Ratnavathy RagunathanRatnavathy Ragunathan is a freelance teacher currently residing in South Korea, but originally from Malaysia. She teaches adults, middle-school teenagers and young learners in the city of Ulsan. She’s interested in lessons that encourage learners to think out of the box, as well as helps develop their soft skills via ELT classroom. Most of all, she believes that an educator should always provide fun and engaging learning opportunities for the learners. She blogs at Ratna’s ELT Journey.

 

Note: This article by Ratnavathy Ragunathan originally appeared as a guest post on Teaching Village and is licensed under a Creative Commons, Attribution-Non Commercial, No Derivatives 3.0 License. If you wish to share it you must re-publish it “as is”, and retain any credits, acknowledgements, and hyperlinks within it.

7 Comments

  1. Barbara says:

    Thank you, Ratna, for this perfect message to close out 2012! It seems that the number of new experiences, and new things to learn increase each year (or maybe that’s just my impression).

    I think I agree with you about destiny. I know that when I was younger, I never could have imagined the directions my life would take me. And yet, when I look back, I can see that each step was perfect and necessary for me to be where I am now!

    I know readers are all busy with year end preparations, but I hope some will leave a not about the lessons they’ve learned in comments. I’m looking forward to reading them, too!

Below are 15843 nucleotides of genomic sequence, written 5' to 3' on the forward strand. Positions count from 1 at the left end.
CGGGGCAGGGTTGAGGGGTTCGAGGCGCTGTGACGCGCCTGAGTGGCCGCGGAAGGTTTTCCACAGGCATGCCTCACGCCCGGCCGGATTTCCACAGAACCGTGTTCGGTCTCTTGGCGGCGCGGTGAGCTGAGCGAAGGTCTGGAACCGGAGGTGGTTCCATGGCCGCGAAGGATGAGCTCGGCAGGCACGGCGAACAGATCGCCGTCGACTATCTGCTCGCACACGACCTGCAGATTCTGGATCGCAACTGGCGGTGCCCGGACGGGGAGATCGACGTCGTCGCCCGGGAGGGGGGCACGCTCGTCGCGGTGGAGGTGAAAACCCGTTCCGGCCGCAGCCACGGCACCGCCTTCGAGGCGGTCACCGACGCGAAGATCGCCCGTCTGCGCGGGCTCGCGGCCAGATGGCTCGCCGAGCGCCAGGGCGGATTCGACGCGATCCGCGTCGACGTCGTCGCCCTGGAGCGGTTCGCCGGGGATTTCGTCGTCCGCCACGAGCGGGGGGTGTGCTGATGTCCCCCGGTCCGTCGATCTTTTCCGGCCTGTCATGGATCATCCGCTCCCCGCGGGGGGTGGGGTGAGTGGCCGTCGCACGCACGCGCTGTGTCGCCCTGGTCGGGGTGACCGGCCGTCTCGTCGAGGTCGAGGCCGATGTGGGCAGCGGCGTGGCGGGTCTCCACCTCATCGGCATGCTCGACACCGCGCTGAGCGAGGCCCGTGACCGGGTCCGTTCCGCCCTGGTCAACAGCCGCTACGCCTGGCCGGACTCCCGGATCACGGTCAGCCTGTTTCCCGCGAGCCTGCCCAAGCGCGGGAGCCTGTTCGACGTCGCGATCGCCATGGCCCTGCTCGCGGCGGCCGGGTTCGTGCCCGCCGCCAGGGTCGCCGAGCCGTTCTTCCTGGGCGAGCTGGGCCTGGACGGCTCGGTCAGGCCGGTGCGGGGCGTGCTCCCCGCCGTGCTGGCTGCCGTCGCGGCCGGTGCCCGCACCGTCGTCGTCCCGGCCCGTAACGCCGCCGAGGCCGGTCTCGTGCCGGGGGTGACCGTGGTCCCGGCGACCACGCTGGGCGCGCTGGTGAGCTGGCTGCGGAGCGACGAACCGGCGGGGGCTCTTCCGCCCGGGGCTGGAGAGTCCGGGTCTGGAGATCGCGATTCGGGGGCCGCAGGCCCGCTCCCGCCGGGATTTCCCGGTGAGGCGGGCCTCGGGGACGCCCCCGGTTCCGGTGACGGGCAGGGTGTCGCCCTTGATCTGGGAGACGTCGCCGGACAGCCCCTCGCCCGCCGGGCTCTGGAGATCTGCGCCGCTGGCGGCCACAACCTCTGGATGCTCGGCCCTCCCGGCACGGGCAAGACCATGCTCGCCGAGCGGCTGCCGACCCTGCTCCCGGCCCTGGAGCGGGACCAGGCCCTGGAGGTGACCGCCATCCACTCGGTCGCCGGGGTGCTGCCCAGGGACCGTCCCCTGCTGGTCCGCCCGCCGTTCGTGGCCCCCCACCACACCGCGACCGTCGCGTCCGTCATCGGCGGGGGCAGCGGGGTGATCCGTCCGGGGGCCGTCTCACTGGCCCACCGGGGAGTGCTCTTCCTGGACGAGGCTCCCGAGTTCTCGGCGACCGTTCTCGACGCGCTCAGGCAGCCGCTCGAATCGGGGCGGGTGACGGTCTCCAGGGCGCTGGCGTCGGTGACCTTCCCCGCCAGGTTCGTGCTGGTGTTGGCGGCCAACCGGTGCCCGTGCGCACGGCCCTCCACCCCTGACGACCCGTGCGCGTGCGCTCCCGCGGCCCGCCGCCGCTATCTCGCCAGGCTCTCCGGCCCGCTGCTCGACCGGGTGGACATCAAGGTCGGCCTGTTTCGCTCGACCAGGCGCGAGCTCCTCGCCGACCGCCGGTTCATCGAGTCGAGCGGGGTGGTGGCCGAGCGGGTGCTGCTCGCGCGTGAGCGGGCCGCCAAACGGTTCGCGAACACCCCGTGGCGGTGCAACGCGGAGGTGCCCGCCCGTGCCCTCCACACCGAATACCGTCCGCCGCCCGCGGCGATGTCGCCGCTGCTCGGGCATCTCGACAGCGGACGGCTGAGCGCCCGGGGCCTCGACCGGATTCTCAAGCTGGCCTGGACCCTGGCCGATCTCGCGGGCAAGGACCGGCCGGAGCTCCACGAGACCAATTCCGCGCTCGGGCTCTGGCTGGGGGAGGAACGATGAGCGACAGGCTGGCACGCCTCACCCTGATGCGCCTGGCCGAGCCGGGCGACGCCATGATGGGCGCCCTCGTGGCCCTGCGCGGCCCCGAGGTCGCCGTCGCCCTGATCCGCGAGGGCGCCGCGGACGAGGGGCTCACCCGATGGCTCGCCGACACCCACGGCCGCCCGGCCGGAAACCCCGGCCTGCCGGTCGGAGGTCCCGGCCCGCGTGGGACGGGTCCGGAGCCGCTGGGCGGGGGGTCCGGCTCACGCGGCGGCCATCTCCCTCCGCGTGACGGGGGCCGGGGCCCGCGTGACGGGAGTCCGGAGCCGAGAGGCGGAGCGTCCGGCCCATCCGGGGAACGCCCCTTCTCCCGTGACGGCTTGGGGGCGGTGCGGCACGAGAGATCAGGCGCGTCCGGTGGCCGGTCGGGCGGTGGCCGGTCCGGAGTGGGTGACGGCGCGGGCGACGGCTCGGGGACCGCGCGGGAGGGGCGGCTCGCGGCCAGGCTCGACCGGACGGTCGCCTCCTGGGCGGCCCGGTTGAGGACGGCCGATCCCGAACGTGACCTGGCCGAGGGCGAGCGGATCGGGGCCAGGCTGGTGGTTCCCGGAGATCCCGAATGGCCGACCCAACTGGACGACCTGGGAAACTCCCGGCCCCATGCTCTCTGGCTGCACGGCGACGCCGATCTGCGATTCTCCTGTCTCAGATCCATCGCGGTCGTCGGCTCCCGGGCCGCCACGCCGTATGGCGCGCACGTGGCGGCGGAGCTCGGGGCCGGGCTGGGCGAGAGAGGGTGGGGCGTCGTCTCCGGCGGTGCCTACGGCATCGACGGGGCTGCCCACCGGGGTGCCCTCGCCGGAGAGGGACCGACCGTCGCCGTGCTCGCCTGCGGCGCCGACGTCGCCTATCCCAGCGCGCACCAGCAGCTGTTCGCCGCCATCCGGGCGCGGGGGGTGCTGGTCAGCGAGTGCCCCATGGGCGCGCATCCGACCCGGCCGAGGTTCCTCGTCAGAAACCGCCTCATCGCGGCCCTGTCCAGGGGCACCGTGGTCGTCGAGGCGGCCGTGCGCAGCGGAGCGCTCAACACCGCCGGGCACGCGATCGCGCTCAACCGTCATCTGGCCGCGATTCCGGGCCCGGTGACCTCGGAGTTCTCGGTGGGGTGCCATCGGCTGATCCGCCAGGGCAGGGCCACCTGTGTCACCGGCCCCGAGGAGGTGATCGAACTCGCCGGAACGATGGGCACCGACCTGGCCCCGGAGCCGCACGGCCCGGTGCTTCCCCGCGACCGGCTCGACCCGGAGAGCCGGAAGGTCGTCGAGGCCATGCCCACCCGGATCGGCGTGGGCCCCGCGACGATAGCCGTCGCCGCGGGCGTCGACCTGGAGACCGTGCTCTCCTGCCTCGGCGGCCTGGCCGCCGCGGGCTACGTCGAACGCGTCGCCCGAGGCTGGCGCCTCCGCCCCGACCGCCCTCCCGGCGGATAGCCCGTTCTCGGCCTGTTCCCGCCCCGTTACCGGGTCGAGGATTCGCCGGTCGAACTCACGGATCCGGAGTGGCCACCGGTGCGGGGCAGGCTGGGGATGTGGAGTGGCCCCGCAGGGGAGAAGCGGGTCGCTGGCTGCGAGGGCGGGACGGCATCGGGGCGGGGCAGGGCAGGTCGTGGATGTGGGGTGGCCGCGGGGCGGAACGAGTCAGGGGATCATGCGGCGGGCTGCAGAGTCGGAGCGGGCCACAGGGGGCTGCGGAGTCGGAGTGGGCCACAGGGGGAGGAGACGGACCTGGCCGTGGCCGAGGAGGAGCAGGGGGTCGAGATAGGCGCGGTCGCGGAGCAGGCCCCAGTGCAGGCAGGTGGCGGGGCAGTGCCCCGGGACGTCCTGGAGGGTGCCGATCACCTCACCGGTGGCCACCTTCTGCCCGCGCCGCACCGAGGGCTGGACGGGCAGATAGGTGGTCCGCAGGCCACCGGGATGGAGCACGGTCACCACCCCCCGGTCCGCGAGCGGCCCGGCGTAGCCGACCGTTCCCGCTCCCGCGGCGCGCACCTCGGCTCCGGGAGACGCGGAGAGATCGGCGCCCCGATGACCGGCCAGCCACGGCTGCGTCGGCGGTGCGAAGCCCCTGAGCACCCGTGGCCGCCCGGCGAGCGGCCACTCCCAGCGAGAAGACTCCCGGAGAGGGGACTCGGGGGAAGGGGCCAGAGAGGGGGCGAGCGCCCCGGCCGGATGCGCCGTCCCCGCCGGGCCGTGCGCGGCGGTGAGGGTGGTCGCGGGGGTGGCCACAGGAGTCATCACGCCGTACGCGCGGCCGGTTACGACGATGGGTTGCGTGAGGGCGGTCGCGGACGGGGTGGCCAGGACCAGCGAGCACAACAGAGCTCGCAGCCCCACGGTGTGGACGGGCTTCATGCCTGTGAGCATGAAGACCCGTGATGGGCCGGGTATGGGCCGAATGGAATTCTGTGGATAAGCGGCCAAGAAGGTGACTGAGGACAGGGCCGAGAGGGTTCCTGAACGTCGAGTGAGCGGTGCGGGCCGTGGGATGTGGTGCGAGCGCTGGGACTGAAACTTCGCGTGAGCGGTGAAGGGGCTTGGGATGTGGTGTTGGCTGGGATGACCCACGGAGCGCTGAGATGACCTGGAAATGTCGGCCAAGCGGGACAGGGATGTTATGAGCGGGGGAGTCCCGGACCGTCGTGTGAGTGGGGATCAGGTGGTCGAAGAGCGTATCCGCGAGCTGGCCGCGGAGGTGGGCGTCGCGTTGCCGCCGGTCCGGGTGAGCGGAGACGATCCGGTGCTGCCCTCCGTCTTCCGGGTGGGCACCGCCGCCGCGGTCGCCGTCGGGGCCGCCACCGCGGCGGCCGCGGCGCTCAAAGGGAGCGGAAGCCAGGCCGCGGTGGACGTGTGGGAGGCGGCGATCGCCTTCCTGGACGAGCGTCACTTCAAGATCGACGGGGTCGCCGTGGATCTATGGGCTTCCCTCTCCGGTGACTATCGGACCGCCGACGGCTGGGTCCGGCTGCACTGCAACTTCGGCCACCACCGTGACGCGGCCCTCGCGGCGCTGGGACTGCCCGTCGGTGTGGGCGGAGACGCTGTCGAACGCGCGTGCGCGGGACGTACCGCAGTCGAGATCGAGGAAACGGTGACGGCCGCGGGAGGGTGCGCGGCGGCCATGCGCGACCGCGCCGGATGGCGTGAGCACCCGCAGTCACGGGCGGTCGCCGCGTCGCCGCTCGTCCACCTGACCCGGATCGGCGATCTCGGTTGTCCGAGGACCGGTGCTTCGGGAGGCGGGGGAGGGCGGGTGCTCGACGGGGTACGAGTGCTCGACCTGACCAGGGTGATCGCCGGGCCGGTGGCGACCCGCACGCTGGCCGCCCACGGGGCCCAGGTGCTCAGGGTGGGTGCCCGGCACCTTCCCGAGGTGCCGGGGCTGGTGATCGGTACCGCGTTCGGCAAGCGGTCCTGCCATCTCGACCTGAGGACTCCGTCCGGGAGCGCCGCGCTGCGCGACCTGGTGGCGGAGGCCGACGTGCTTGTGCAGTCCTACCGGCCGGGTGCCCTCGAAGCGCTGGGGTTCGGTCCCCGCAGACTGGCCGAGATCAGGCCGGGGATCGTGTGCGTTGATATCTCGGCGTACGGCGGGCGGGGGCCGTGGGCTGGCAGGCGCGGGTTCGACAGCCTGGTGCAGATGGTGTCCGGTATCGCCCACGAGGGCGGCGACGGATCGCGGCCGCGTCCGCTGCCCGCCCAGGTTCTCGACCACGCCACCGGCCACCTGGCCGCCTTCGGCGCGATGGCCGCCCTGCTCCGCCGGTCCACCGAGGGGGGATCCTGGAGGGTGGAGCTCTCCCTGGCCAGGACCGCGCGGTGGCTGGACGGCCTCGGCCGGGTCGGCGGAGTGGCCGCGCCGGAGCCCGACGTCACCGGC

1. Ratna says:

      Dear Barbara,

      Thanks so much for the opportunity to do a write-up here. This year’s been such an eye-opening year for me, which I’d never have seen without leaving Malaysia. Wonderful opportunities!

      Have a wonderful new year Barb, and merry christmas to you:)

      Ratna

  2. Rose Bard says:

    Tks so much Ratna and Barbara for this wonderful post.

    Great lessons we can learn from your experience Ratna. I’ll keep especially in mind that the key to any effort is consistency. Something I ought to do next year.

    All the best to both of you in 2013.

    Warm hugs from Brazil
    Rose

    1. Ratna says:

      Dear Rose,

      Thank you so much for leaving a comment here, I still do keep reminding myself about being consistent in whatever that I’m doing:). So glad that you enjoyed the read!

      Have a wonderful new year, dear Rose!

      Hugz from Korea,
      Ratna

  3. […] life” and class, or expressing her gratitude to others after an interesting year or sharing what she learned and is still learning Ratna always seems to poetically convey a sense of wonder that keeps me eager to follow her as she […]

  4. […] This article by Malu Sciamarelli originally appeared as a guest post on Teaching Village and is licensed under a Creative Commons, Attribution-Non Commercial, No Derivatives 3.0 License. […]

  5. frances says:

    Ratna, you are a gifted teacher and gifted writer. Malaysia has lost a wonderful teacher when you moved to Korea. I worked in Malaysia for three years in the native speaker program. I never came across a teacher there that thinks like you. I know that if you ever decide to return to Malaysia they would do very well to have you mentor in the native speaker program – you operate at that level or even higher.

    F